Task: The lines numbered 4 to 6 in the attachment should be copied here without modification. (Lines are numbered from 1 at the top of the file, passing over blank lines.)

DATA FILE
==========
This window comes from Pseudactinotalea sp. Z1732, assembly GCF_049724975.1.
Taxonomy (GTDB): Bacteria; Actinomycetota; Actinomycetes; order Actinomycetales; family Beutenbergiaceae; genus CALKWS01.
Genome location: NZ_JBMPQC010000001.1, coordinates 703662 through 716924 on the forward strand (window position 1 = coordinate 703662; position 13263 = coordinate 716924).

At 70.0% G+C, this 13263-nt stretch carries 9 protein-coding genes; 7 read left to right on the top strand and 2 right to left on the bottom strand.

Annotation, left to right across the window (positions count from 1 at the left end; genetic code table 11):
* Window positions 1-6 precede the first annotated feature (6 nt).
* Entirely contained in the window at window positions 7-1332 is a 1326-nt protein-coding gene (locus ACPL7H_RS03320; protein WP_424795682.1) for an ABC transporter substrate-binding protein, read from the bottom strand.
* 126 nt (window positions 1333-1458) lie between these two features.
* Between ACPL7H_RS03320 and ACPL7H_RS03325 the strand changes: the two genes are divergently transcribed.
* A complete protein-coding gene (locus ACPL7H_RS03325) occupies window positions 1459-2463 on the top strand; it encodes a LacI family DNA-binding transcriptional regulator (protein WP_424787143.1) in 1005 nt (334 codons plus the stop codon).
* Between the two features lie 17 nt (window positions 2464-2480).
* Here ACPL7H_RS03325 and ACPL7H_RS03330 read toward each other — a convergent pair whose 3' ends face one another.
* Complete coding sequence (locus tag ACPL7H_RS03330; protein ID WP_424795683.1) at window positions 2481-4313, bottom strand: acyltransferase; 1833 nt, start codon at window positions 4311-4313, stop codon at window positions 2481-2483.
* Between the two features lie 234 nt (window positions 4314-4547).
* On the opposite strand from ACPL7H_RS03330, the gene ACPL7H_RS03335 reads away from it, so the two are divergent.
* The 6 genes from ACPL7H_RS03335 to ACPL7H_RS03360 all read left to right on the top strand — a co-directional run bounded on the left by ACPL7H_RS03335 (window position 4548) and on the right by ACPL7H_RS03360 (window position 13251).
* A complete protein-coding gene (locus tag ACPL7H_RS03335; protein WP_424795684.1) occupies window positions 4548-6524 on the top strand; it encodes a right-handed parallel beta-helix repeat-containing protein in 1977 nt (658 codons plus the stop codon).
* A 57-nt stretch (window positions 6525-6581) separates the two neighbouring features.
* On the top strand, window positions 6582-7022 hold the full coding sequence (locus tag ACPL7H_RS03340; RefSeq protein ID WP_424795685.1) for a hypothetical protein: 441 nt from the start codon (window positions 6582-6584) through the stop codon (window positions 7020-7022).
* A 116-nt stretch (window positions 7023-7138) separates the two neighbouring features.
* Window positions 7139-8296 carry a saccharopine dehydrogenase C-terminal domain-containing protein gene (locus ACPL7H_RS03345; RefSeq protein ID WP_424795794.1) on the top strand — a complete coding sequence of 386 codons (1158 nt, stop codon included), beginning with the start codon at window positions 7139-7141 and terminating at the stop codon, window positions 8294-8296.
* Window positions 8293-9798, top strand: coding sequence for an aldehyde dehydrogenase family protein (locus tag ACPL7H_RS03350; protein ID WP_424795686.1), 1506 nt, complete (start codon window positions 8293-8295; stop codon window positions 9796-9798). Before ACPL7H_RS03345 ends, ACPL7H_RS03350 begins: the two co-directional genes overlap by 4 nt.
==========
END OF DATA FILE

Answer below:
At 70.0% G+C, this 13263-nt stretch carries 9 protein-coding genes; 7 read left to right on the top strand and 2 right to left on the bottom strand.

Annotation, left to right across the window (positions count from 1 at the left end; genetic code table 11):
* Window positions 1-6 precede the first annotated feature (6 nt).